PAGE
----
Up-tick in Tempo Helps Texas

Texas sees boost in offensive efficiency, thanks to finding a faster pace of play.

For the last several seasons, Texas coach Rick Barnes hasn't been shy about indicating that his team needs to get out and run more. But each year, the season would get started, the team wouldn't run, and Barnes would spend his press conferences lamenting the lack of a running attack.

Fast forward to this year, when Barnes put his thoughts into action. In the offseason, he went after jet-quick point guard Isaiah Taylor, largely because Taylor was a one-man fast break in high school and AAU ball. And they made sure that the then-dreadlocked Taylor — who averaged 17.6 points and 10.0 assists his senior year of high school — knew what his one job was.

"Coach Barnes told me that they got me to run," Taylor said. "So I run."

And the Longhorns have seen their offense, a stagnant unit a year ago, jump in effectiveness. Texas averaged just 65.6 points per game a year ago. This year, after three games, the Longhorns are at 77.3 points per game.

But more importantly, Texas has jumped in efficiency. KenPom looks at Adjusted Tempo, which basically looks at a team's possession tempo, then filters it by competition. Because getting 70 possessions versus a crazy slow team is different than doing so against a team that speeds games up. Texas's Adjusted Tempo has leapt from 65.8 in 2012-2013 to 71.1 in 2013-2014. That's the second-fastest a Longhorn team has played since KenPom started tracking Adjusted Tempo in the 2002-2003 season.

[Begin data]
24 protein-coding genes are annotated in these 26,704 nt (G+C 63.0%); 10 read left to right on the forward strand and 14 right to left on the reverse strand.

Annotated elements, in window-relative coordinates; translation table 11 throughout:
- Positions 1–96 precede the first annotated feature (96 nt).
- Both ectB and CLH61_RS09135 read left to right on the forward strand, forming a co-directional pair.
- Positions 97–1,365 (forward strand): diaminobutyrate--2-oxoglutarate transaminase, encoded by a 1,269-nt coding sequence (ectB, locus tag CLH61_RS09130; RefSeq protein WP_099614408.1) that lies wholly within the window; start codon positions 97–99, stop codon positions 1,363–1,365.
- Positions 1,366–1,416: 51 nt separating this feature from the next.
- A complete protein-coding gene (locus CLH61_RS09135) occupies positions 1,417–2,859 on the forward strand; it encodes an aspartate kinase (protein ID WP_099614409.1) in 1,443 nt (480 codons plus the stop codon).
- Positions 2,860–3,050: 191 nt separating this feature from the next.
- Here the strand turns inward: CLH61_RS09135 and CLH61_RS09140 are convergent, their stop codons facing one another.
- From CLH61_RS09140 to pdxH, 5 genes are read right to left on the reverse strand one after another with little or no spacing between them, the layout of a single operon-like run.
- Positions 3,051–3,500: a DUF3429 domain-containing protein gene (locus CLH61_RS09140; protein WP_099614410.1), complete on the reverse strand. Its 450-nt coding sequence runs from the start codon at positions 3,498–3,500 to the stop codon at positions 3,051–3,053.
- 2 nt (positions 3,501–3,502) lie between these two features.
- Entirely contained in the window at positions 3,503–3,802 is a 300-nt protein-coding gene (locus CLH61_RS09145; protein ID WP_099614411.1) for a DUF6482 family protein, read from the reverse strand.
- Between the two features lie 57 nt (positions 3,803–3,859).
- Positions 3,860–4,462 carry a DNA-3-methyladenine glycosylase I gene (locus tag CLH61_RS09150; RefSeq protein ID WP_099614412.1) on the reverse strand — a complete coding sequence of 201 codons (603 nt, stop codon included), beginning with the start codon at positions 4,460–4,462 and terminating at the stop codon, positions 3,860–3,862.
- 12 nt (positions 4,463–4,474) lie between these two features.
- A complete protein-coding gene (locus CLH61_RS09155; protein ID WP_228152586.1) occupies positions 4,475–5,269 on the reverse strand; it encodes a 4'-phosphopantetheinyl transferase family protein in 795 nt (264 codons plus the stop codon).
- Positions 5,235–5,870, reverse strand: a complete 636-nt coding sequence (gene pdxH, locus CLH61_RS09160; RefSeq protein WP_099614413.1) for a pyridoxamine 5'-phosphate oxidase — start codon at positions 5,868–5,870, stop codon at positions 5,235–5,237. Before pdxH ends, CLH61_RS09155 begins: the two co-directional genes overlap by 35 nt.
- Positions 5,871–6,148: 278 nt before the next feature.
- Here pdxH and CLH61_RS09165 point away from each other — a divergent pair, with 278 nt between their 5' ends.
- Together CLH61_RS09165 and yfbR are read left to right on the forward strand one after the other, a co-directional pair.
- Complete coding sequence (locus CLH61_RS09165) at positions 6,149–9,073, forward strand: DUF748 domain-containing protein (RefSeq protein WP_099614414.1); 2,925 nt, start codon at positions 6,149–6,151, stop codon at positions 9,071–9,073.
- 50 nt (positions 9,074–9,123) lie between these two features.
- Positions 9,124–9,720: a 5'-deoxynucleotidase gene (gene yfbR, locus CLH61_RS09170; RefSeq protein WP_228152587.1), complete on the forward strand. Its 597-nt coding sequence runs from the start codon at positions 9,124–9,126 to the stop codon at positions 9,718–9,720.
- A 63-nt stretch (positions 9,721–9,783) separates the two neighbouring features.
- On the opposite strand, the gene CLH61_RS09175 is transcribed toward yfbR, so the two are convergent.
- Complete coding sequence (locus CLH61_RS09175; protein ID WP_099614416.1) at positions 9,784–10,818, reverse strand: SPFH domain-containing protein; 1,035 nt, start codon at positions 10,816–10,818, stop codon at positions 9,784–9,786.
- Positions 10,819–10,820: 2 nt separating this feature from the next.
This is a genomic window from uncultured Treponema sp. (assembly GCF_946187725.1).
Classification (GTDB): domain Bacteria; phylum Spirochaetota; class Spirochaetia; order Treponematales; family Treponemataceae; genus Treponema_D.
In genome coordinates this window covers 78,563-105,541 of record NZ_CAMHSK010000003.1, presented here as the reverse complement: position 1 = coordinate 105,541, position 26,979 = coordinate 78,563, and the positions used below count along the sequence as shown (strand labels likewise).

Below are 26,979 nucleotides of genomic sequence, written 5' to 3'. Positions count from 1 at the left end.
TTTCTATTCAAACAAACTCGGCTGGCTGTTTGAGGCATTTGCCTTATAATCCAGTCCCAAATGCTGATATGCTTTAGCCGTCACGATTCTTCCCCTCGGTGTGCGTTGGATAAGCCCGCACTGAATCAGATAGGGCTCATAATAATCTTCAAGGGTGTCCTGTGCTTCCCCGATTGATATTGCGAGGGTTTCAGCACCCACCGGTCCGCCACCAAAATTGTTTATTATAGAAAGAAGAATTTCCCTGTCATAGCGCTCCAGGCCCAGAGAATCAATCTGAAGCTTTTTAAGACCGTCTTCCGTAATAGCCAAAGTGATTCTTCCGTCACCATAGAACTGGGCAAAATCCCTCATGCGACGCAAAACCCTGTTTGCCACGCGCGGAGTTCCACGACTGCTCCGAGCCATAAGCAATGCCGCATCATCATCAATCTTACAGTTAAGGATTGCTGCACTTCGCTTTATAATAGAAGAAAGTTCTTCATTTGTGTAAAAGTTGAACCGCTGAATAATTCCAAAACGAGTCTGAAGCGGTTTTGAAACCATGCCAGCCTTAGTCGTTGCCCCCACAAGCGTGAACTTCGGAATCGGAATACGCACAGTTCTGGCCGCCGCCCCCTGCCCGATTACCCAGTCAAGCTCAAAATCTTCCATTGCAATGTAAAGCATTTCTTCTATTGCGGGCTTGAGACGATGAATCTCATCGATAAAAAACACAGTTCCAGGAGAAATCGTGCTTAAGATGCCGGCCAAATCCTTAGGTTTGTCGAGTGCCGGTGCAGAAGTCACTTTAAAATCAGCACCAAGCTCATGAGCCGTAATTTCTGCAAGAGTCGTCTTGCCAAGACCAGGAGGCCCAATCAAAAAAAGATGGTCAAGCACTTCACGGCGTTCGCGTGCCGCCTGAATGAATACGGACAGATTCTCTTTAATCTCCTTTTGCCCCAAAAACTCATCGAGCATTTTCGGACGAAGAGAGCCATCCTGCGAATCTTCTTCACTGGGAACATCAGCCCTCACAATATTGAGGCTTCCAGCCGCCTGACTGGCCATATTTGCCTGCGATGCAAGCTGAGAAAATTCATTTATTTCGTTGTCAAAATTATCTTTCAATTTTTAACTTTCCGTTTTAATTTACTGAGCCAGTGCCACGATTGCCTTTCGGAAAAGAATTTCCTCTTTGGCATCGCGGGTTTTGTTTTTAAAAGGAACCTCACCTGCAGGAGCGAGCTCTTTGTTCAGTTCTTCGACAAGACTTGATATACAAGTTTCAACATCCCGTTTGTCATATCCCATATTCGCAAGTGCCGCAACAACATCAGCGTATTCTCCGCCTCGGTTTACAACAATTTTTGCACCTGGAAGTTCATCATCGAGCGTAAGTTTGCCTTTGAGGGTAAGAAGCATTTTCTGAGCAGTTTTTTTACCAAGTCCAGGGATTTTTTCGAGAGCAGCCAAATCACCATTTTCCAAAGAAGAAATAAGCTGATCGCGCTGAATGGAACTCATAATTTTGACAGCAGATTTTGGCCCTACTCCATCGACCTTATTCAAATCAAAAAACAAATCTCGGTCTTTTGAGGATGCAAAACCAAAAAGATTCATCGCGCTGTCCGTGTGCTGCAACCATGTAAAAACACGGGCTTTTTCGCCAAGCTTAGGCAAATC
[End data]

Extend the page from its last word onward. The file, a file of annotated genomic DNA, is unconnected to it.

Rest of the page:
And the Longhorns' offensive rating has also shot through the roof, with Texas sitting at 106.5 a year after putting up a 101.4. That's especially impressive given that the Longhorns don't really have the offensive weapons like Kevin Durant, Jordan Hamilton or J'Covan Brown that have helped to boost the offense in the past.

That's not to say that the Longhorns can't get better. Taylor is a pass-first guy, but he hasn't been able to find his teammates for open buckets in part because his teammates haven't run as well as he has to give him more options. That's demonstrated by the fact that Taylor has just eight assists through three games, giving him a low (for a point guard) assist rate of 15.5. For comparison's sake, last year Myck Kabongo was at 33.5 and Javan Felix was at 32.6. This year, playing off the ball most of the time, Felix's assist rate was 29.1. Shoot, even a guy like Brown, considered a shoot-first, shoot-second type of player, had an assist rate of 25.3 in his final year on campus.

Some of that will improve as Taylor gets more used to finding others in the halfcourt game. And it should really see a boost when he starts to get more partners streaking forward and running upcourt when he gets the ball. Until that point, even with the impressive early results, Barnes will continue to lament the fact that the Longhorns aren't running as well, as he did after the 'Horns' last game.

"We still aren't running the way we want to," Barnes said.

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